“Despite only getting involved in politics on my 18th birthday, I have a wealth of experience from organising student tenants into a union at my university, helping to create a community development plan for Llanaelhaearn during my work for Antur Aelhaearn, and  involved in numerous Labour elections including assistant campaign coordinator in Stirling during the 2019 general election.

“As a young candidate I believe it’s crucial that as many 16 and 17-year old’s register to vote for the first time, and  I’ll be advocating for the implementation of rural socialism, bringing control and ownership into the hands of communities as the way forward in addressing pressing issues, such as the local housing crisis and low wages.”

Meanwhile Cllr Daniels, the chair of Ffestiniog Town Council, “after much thought,” will be aiming to capture the seat for Llais Gwynedd, having worked as quarryman in the town for 25 years.

He said: “As a native of Meirionydd and with family links in Dwyfor I understand the needs of our local community.  Dwyfor Meirionydd is one of the most deprived areas in Wales and we need investment not never-ending cutbacks.

“Too long we have listened to career politicians trying to make a name for themselves promising everything if elected, and all they come up with is their picture in the local paper instead of action.”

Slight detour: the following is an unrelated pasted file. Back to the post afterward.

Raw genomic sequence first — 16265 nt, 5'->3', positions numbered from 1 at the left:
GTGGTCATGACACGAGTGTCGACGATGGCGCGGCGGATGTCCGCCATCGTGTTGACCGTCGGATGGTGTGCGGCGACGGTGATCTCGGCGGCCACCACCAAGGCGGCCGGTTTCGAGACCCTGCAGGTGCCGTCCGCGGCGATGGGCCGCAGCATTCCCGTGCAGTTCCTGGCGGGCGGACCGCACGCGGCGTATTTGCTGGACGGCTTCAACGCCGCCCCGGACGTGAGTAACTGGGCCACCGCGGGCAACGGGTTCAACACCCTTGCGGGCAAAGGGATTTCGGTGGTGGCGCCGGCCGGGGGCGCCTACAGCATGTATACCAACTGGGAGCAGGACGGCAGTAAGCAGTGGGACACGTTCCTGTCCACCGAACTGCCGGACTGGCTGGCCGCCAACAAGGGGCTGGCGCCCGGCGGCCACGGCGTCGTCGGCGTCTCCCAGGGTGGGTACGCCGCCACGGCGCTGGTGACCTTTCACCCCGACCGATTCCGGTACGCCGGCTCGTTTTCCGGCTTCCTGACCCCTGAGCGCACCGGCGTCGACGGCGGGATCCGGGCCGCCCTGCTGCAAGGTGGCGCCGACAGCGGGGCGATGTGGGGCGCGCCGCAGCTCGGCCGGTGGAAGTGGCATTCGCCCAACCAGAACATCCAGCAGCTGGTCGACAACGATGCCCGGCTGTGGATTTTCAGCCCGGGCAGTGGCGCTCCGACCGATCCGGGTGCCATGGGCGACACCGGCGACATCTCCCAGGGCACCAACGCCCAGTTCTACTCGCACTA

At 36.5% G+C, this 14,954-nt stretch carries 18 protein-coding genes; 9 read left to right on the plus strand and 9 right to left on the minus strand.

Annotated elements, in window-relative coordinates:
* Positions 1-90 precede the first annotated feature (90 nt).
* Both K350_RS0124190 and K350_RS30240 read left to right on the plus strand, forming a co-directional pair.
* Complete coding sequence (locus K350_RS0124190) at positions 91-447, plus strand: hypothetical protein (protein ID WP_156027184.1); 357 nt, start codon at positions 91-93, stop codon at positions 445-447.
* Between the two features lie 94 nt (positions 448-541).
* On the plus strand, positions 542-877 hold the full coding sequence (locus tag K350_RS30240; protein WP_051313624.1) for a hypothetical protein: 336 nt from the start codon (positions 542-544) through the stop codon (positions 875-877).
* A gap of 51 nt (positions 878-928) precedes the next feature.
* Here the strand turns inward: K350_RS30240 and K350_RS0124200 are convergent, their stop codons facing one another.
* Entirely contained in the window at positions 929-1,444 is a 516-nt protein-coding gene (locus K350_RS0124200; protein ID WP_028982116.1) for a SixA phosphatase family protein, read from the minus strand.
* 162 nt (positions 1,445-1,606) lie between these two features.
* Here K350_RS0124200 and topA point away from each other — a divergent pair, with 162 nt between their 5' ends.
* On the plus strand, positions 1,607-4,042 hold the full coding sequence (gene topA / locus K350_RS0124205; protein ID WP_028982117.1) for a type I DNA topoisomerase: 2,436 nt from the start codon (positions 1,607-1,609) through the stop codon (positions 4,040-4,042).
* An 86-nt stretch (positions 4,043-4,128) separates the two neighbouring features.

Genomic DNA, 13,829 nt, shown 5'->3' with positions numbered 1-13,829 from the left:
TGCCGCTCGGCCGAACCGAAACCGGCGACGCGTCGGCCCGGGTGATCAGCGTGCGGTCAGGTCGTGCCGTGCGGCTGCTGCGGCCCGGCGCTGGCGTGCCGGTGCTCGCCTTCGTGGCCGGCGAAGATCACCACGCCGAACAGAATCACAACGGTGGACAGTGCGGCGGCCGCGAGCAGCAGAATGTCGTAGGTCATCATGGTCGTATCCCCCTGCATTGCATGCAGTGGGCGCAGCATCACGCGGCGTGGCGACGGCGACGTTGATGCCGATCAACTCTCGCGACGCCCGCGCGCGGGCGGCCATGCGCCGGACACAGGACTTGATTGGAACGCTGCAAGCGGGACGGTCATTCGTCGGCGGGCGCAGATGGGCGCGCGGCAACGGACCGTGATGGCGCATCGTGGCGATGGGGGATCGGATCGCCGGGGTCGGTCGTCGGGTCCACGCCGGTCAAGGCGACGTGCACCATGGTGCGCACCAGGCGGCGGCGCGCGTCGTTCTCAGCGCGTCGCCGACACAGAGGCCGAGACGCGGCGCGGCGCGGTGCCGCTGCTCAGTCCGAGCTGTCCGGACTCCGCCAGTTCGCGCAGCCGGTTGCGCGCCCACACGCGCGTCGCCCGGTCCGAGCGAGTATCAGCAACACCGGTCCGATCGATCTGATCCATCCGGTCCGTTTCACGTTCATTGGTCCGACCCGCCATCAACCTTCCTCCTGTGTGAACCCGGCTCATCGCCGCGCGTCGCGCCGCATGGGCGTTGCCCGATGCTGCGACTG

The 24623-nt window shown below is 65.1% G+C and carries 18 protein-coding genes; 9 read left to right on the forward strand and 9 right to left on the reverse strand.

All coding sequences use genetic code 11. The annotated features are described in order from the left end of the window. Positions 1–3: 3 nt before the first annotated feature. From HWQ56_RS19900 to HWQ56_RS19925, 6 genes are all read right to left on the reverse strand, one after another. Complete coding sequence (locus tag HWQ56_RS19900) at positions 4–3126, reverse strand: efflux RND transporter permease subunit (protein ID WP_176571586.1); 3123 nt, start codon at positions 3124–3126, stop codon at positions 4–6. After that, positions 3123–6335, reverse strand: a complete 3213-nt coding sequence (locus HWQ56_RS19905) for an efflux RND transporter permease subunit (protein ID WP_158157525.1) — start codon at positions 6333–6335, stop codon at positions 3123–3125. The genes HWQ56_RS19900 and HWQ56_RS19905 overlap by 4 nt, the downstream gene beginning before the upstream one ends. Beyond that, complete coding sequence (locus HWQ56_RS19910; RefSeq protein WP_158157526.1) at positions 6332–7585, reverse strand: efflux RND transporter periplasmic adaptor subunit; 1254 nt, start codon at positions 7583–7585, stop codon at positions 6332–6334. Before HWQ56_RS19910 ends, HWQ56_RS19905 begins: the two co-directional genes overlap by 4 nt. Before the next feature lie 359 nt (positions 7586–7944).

“If elected I will do my utmost to support small business in the area and press on the Welsh Government to help our young people to buy their own homes in their own communities.”

Cllr Stephen Churchman of Garndolbenmaen will hope to rekindle the area’s proud Liberal history – with Lloyd George’s party having held both the old Caernarfon and Meirionnydd seats in years gone by.

Having represented Dolbenmaen since 2004, the former railway track design engineer has contested the Dwyfor Meirionnydd seat in all elections since it was created in 2007.

Noting his priorities as securing investment in infrastructure, superfast

broadband connectivity and the health service, he said: “I believe that rural parts of Wales have been forgotten and whilst many towns enjoy the benefits

of connectivity, rural areas languish far behind and our transport system is fit for the nineteenth century, rather than the twenty-first.

“The Senedd needs reminding that Wales exists beyond Labour’s fiefdom of the M4 and A55 corridors.”

The next Senedd election is set to take place on May 6.